— Well, we were born into a master/slave world. We, like, adapted to it. We have invested so much brain power to make our applications to work in master/slave environment. What do we do now with all these read/write splitting voodoo Lua scripts and slave lag battling techniques? And master failover... There's a whole industry there. Thousands of jobs!
— But of course! — I say, — Galera likes read/write splitting like the other guy. If you want a node as a slave - just don't use it as a master, simple as that. (Slave lag and master failover will have to go though. Sorry about that.)
Also about a year ago I was so fed up with the expert opinions about how synchronous replication is "slow" (Why "slow"? The word "synchronous" does not even have 'l' in it!) and does not work over WAN, that I ran a quick ad-hoc benchmark with 0.7pre (collector's edition) to see about it. Well, I saw it pretty well, but promised to get back to it later, with a more scientific approach and a more configurable Galera.
So in this installment I'll benchmark synchronous master/slave Galera 0.8pre performance, both in LAN and between Ireland, EU, and Virginia, US. In a scientific way. Yes, with standard deviations and stuff. Amazon EC2, despite its dismal IO performance will help us with that.
The configuration is the same as in the previous article. To make Galera more WAN-ready I added the following options (this must be put on a single line in my.cnf):
wsrep_provider_options="gcs.fc_factor=0.95; gcs.fc_limit=1024; evs.send_window=512; evs.user_send_window=256; evs.suspect_timeout=PT30S; evs.inactive_timeout=PT60S; evs.consensus_timeout=PT90S"
Among other things it allows to have up to 256 transactions in replication at a time. But it in no way compromises synchronous guarantee. For reference see Galera wiki
What do we have here, in order of appearance:
- Stock MariaDB with
innodb_flush_log_on_trx_commit=1as an alternative to synchronous replication.
- Single MariaDB/Galera node, which normally should not be run alone, but it serves as a reference point for master/slave configuration performance. I.e. "how much slower do we get?".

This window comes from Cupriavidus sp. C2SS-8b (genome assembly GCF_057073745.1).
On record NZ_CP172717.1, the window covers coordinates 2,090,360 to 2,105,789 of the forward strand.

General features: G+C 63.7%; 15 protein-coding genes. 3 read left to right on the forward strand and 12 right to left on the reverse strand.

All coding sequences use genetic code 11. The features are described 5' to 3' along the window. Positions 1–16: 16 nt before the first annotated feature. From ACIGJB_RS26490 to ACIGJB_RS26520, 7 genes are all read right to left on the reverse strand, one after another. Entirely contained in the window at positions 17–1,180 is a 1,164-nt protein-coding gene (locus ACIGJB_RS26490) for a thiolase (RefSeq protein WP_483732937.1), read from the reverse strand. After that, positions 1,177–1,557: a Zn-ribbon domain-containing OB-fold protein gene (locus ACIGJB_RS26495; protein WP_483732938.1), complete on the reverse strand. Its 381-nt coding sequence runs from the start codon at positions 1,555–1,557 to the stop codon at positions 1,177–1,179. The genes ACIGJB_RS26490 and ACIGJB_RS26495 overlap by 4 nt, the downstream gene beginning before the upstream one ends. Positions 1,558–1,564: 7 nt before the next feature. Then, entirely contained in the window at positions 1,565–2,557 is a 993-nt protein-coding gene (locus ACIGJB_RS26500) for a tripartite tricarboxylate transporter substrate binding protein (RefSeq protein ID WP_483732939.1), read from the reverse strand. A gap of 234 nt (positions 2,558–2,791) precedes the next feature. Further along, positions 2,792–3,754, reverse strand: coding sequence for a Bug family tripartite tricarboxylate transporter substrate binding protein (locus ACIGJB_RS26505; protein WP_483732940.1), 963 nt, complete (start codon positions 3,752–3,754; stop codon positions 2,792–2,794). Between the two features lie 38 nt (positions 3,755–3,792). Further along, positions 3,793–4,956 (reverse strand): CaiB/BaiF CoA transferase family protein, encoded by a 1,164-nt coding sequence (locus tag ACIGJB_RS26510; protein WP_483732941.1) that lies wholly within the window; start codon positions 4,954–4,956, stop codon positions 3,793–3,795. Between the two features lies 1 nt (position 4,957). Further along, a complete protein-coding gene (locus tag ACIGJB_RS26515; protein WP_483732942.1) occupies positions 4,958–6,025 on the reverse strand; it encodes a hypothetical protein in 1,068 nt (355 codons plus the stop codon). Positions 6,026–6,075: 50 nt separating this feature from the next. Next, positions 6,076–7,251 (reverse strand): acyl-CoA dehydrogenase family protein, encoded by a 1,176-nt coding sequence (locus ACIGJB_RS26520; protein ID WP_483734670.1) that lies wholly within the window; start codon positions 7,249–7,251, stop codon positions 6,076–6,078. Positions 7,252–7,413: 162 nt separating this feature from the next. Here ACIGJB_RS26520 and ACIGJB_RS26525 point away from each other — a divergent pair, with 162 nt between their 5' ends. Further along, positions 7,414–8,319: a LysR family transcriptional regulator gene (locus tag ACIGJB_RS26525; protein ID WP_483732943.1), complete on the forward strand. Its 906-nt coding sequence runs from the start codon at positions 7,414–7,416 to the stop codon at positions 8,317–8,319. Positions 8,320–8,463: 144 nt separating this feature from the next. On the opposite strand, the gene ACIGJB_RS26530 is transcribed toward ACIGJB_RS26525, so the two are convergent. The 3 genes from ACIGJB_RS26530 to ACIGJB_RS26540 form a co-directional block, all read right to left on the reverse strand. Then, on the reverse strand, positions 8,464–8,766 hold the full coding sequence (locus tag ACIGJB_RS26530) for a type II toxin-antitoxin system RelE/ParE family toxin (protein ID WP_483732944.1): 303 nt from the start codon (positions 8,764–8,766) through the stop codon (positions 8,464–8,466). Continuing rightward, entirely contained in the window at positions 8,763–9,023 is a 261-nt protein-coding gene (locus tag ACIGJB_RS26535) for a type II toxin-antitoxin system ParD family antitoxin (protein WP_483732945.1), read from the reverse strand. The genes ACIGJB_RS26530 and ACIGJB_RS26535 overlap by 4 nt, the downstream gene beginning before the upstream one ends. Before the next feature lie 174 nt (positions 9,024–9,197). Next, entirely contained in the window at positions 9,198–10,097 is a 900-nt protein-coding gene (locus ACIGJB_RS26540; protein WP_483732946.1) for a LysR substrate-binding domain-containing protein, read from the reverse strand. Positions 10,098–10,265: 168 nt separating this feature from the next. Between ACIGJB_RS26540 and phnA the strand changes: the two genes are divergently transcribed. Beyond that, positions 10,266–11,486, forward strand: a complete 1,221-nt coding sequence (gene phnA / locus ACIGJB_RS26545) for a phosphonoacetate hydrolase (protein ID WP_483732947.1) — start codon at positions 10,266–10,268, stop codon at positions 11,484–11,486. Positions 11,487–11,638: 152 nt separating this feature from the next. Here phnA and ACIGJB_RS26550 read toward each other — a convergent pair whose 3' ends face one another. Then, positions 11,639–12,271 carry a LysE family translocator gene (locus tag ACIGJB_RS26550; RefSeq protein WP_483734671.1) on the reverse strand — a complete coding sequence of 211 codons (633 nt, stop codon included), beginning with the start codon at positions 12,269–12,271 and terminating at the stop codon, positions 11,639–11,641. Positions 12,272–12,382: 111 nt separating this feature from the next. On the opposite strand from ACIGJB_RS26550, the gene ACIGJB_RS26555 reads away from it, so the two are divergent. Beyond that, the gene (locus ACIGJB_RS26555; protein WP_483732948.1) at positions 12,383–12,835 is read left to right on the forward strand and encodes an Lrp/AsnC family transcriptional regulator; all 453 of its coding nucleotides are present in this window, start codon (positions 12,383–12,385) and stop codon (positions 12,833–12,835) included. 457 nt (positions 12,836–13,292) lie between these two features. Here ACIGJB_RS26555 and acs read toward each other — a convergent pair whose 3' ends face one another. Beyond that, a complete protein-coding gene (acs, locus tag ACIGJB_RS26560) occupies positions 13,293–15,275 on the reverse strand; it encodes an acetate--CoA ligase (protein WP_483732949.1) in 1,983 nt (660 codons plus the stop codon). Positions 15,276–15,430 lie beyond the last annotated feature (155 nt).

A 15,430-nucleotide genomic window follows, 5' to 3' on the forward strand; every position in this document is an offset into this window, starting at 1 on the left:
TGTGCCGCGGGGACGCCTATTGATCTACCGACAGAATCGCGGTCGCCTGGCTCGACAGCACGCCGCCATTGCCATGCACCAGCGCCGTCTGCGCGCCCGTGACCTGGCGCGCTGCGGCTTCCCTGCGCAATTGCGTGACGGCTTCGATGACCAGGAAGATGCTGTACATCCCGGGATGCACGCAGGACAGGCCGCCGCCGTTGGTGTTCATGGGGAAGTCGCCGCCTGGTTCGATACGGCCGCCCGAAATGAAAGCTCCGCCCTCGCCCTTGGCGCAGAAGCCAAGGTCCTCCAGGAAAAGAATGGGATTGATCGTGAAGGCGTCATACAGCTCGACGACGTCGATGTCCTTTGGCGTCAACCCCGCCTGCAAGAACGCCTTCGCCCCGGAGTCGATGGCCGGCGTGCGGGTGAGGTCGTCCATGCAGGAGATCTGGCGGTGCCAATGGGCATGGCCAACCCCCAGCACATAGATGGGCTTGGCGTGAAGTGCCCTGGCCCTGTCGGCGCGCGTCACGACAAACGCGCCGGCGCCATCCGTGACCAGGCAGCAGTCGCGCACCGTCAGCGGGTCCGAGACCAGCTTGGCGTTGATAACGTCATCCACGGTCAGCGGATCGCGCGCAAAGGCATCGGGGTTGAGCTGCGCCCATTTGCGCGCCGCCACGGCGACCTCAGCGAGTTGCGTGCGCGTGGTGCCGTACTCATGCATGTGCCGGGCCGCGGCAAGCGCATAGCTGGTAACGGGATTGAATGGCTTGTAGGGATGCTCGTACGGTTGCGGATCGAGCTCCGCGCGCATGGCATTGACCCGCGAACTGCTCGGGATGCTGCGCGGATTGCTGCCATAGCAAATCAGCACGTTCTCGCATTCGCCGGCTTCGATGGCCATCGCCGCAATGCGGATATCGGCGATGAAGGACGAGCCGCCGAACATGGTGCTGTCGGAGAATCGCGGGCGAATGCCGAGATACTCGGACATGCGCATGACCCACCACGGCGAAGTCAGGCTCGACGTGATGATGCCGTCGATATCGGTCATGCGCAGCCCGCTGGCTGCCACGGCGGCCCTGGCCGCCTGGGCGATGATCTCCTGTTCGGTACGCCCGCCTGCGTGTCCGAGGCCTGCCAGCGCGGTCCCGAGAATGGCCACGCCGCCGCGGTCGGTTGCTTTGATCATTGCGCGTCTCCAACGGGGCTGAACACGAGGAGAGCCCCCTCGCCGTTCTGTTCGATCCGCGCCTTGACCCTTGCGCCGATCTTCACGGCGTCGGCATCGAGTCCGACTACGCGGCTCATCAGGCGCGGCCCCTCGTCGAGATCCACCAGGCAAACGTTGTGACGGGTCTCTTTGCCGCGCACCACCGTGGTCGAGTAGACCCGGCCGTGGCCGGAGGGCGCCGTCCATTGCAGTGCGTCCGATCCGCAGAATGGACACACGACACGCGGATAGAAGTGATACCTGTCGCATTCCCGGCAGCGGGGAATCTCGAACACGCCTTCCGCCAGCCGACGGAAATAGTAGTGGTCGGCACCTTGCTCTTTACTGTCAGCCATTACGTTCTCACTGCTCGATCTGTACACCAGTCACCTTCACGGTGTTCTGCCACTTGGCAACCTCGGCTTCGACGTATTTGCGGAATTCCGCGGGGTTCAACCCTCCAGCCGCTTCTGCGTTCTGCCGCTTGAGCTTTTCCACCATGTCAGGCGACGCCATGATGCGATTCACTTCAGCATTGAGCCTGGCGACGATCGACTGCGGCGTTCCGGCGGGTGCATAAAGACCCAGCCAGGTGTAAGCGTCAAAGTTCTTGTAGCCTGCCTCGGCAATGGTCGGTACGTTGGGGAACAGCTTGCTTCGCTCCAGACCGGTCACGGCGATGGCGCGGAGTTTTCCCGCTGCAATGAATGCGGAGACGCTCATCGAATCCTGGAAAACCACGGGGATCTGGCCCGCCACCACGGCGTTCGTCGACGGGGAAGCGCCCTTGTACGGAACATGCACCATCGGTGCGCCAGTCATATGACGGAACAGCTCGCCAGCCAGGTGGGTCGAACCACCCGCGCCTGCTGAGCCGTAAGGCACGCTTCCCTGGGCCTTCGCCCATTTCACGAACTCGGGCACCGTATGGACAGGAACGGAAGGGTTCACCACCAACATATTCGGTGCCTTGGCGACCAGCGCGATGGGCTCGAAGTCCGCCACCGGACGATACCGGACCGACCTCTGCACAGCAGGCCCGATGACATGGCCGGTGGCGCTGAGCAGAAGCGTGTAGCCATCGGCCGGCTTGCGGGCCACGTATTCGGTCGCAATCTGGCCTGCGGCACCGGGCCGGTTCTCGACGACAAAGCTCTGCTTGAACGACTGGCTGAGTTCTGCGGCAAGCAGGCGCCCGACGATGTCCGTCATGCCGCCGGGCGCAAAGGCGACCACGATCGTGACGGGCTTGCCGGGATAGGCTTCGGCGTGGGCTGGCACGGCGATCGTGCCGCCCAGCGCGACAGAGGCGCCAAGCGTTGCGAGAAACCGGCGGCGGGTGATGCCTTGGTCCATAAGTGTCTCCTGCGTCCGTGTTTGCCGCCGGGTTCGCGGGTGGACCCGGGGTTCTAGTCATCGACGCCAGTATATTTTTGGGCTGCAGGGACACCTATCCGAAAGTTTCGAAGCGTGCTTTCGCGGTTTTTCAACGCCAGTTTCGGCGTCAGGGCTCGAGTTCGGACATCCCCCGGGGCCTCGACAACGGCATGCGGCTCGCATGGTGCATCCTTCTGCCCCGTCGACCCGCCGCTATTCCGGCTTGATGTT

- 2-node master/slave cluster in the same eu-west accessibility zone.
- 2-node master/slave cluster between eu-west (Ireland) and us-east (Virginia) zones.
- 3-node master/salve cluster with 1 slave in eu-west and another in us-east.
- 2-node multi-master cluster in the eu-west zone for reference.
- 2 eu-west master nodes + 1 us-east slave — how does adding a transcontinental slave affect multi-master performance?
- eu-west client connects to standalone us-east server directly. Just to see if we need this WAN replication at all.
A blowup of the most interesting part:
And since we're especially concerned with transaction latencies here, here's the latency profile at 32 threads. Just to see it tad clearer how bad it could be:
Well, what to say here? Synchronous replication in LAN does not really make a difference to a standalone server. Move along, nothing to see here. Except that it is so much faster than flushing logs after each commit. As for the WAN, it does add latency to transaction. Guilty as charged. Up to 90 milliseconds!
Of course we have an alternative to this slow synchronous replication: direct connection to central server across the world. The proponents of this approach are in for an exquisite fun of having several seconds latencies even on idle servers.
We can also notice an interesting property of replication latency contribution — it is only noticeable until transaction execution latency takes over. That is when master becomes saturated. However the same is not true for IO latency, because, unlike data replication, data flushing tends to monopolize the resource. That's where group commit should come in.
...with special thanks to Google docs for visual effects.